Coach Eric Evans

Coach Eric Evans

Season(s) Coaching the Divas: 2009, 2011-2013, 2015-2016
Co-Offensive Coordinator/Quarterbacks Coach – 2016
Co-Offensive Coordinator – 2015
Offensive Coordinator – 2012-2013
Quarterbacks/Wide Receivers Coach – 2011
Quarterbacks Coach – 2009

Other Coaching Experience:
Morgan State University
Laurel HS (MD)

Playing Experience:
Crossland HS (MD)
Morgan State University

Coach Eric Evans Q&A

Why did you decide to get into coaching after your playing career was over?
When I finished playing quarterback at Morgan State, I was hired as the offensive coordinator at Laurel High School. I was just 21 years old – I’m not sure I knew exactly what I was doing at that age! I was the offensive coordinator there for three years, but I retired from coaching because I needed to get a career going. I realized that coaching is a grind, and some people spend twenty years as an assistant, coaching as hard as they can and never getting to the point where they can make a living doing it. I felt I had to make a decision, so I decided to get my career started and retired from coaching.

How did you find out about the D.C. Divas and come to coach for us?
Quarterback Allyson Hamlin has been very good friends with my wife for about twenty years. I met my wife in 2002, and I met Ally that same year. I knew she was playing quarterback for the Divas, and I came to a couple of Divas games in 2002 and 2003.

In 2008, Ally and my wife and I were at a wedding for one of their friends. We were sitting there at the wedding reception, and Ally started talking about the Divas. She said, “I really need a quarterbacks coach. You should come out and do it!” But I said, “I don’t know if I can dedicate the time to do it right.”

Well, we’re at the reception, and a couple of Miller Lites later, she asked me again and I said, “Okay, I’ll look into it.” I was thinking that she wasn’t really serious, that she wasn’t even really going to follow up with me about it. She texted me the next day with the head coach’s phone number! The Divas’ head coach called me the day after that, and years later, I’m still here.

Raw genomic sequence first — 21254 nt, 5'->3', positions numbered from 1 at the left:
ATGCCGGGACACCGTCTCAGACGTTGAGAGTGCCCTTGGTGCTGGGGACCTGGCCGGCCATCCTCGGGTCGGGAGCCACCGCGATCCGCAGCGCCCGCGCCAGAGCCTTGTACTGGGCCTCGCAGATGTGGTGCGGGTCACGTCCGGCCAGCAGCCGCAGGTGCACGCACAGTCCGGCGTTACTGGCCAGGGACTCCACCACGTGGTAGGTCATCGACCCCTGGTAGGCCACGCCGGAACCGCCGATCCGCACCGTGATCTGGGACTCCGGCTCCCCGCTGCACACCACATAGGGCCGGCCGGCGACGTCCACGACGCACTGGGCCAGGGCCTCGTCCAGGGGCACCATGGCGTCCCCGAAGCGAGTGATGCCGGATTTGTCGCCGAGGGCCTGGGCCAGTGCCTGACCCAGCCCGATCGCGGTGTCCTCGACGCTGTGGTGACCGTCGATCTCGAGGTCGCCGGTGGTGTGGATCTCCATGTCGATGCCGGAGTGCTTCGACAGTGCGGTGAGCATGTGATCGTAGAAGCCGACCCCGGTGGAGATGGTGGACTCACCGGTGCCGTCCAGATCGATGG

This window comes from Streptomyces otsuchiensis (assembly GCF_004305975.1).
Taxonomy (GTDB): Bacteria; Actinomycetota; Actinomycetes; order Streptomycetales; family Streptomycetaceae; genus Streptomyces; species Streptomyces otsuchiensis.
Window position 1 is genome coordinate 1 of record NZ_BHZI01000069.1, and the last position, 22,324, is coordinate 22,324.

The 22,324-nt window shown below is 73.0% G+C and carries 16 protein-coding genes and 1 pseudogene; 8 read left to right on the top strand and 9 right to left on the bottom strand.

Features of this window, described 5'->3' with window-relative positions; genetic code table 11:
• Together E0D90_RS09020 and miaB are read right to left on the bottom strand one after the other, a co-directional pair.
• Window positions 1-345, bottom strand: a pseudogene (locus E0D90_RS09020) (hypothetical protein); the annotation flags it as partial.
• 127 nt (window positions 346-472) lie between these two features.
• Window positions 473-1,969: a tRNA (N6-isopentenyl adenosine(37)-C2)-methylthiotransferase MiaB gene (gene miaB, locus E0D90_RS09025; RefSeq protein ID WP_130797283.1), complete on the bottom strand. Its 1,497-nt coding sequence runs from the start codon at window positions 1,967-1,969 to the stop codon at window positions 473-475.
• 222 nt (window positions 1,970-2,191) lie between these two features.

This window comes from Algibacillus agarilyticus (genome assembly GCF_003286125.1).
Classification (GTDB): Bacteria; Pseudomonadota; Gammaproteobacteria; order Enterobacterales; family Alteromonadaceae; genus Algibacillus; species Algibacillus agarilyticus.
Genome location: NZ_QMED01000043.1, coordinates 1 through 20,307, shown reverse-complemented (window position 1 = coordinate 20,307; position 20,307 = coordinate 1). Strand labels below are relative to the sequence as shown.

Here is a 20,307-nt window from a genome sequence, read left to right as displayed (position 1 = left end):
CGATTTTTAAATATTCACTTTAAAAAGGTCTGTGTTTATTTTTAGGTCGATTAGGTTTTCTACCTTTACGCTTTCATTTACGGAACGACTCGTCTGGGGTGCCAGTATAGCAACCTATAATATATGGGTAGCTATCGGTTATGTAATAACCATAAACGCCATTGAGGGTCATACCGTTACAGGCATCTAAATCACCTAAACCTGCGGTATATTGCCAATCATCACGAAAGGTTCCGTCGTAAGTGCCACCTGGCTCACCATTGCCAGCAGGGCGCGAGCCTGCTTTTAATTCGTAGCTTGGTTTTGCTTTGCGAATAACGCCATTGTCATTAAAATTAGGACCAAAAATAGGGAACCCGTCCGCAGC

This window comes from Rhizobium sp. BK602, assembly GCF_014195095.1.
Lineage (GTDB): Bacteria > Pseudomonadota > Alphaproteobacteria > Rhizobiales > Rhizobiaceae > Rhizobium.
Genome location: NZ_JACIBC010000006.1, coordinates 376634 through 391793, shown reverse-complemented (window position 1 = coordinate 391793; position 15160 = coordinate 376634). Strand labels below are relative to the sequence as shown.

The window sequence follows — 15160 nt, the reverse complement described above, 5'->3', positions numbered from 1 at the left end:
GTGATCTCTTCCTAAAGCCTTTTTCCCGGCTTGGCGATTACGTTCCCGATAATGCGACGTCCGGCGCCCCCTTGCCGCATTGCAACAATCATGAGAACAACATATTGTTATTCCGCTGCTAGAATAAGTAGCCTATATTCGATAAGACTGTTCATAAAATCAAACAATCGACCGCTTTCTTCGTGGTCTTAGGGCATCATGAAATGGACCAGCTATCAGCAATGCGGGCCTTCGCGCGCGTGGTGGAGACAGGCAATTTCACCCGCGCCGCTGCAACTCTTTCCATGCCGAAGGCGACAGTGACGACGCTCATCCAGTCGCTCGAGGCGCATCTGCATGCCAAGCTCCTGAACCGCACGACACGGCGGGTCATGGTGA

How is coaching women’s football different from coaching men?
The main thing it has taken me a while to get used to is that the women have to literally think about what we are asking them to do. When you’re dealing with men who have been playing football since they were seven or eight years old, you can say to them, “Line up in this formation and let’s run this play,” and they can line up within ten seconds and run the play. With women, we have to literally break it down, “This is what the formation is. This is what the play is.” As coaches, we need to get them to that point first before we can even start calling plays.

Now, every year, the veteran players get better and quicker at understanding the plays. But every year you have a handful of new rookies who come in and are back where the vets were ten years ago. It’s all about trying to get the rookies up as quickly as possible to where the vets already are. That’s the biggest difference – you have to slow down to build up to the point where everyone knows what is going on.

But otherwise, it’s the same. It’s football. Once you get the terminology down and everyone knows what they’re doing, it’s really no different.

What is your overall coaching philosophy? How would you like your players to play the game?
In my first practice as the new offensive coordinator in 2012, I walked into the meeting room and I told the players that, before I left this team and retired from coaching, my goal was to have us be the greatest offensive team in the history of women’s football. I know that’s a very lofty goal! But I feel that we’ve gotten a little bit better every year since I’ve been here.

My philosophy is that I want these players to know almost as much as the coaches about the offense and when to make decisions. I was always taught and coached that if you can make the decisions on the field yourself, it makes us that much better. No coach has ever really won a game from the sidelines, so if you can get the players to the point where they can make decisions on the field, that’s an advantage you have over the defense. I take pride in the fact that we as a staff can get our players to the point where they see the stuff that we see, but they see it quicker because they’re actually out there feeling the flow of the game.

My biggest principle is, “Don’t try to force a player to do something they’re uncomfortable with and aren’t prepared for.” An uncomfortable football player hesitates, and you can’t hesitate. That’s what slows you down. If you put players in a position to succeed by making sure they are prepared, the offense will run smoothly.